During my trip to Paris last week, I met with a set of representatives from public sector institutions which are deploying Thunderbird to large sets of users, as part of a larger (and long-term) move towards open source and open standards. It was fascinating to find out what their goals were, what they’d been able to achieve, what hurdles they were still facing, and how we might be able to work together.
User control vs. centralized responsibility
In enterprises, people expect their IT department to help them if they have problems using the software they use for work. Especially if the IT told them to use Thunderbird, that means that the same IT department has to be able to support it, in the local language, using customized, organization-specific documentation. In that kind of scenario, it’s seen as important that the IT department has the right level of control over exactly what version of Thunderbird is in use. Many of the things that make both Firefox and Thunderbird wonderful consumer products end up inadvertently making it harder for those IT administrators to support it. Auto-update, which is key to keeping the web safe and any desktop application up to date especially with security fixes but also with continuous improvement, is a possible time-bomb for the people handling support in large installations. The ability for end-users to install extensions which solve a need they have as individuals, if it breaks core functionality in the product, and results in calls to tech support, end up hurting the product.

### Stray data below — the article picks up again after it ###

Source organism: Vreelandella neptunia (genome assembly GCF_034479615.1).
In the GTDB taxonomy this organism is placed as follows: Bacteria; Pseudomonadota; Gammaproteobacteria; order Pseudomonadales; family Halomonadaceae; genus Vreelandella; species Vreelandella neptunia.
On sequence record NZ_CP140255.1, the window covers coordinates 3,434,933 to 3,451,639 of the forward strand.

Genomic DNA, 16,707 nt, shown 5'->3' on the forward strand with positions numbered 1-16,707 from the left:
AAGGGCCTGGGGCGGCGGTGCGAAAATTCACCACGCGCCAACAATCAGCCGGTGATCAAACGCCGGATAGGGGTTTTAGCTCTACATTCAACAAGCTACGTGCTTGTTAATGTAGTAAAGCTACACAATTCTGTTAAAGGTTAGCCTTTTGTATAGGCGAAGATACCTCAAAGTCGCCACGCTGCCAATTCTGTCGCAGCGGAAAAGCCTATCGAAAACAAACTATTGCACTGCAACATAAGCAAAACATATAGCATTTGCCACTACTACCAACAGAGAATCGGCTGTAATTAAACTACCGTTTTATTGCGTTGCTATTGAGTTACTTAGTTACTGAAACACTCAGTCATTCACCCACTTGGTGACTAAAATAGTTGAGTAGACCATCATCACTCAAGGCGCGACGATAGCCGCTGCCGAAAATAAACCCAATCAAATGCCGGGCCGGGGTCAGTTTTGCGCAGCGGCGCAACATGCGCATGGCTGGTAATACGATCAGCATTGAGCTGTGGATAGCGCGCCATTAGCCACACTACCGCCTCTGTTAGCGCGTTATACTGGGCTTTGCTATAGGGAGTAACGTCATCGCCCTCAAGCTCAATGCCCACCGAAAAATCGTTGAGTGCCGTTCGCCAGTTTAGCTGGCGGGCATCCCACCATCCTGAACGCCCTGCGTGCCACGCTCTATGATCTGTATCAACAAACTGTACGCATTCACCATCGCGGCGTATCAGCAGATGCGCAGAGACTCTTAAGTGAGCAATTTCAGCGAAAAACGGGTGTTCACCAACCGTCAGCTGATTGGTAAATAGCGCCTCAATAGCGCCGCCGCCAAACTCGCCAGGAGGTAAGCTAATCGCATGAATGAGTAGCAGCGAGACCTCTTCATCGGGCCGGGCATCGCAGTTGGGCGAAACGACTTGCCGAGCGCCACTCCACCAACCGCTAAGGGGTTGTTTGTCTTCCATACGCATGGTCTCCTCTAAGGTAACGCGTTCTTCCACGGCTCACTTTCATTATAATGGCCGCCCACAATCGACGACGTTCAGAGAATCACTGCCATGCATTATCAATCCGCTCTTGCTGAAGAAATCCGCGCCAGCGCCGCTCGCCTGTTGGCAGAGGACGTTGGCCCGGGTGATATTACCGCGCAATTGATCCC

I like these topics because I think that while on the surface they seem like points of conflict between the end-user focus of Mozilla products and enterprise deployments, longer term I see opportunities for progress on both “sides”.
- The AUS technologies that Mozilla built to support updating hundreds of millions of users at once can be redeployed inside enterprises to give them the control they need and facilitating faster update cycles.
- The support concerns that IT managers have about extensions aren’t that different than the concerns the Firefox team probably has about possible “rogue” extensions, and together I suspect both groups can help each other.
- Improving the configuration experience for Thunderbird will help the home user as much as the IT administrator.
Annoyingly for me, when these institutions distribute Thunderbird, the update-checking mechanism is deliberately disabled as part of a global security policy, meaning that not only do bug fix releases like last week’s 18.104.22.168 don’t reach those users, but I have no way of even guessing how many such users there are! This makes understanding user trends like total user population, the speed at which users upgrade, etc., much harder.
The power of extensions
Extensions are great. Everyone says it, and they’re usually referring to Firefox extensions. But I believe the potential power of extensions is even greater in the world of messaging than in the world of the web. Browsers are made to interact with websites, most of which try very hard to make the experience be the same across browsers. Firefox extensions, in some way, fight the dominant mode of the web. In a messaging client, however, extensions can work hand-in-hand with server-side technology, or the sometimes very idiosyncratic needs of a specific organization. I was shown several fascinating Thunderbird extensions implementing CRM-like features, global account management features, integration with custom calendaring software, specialized mail handling, etc. In these organizations, the email client is deeply customized to fit the local needs, and the Mozilla platform’s story on extensibility is unbeatable. There are definite issues in the Thunderbird extensions story, but there are also low-hanging fruit there.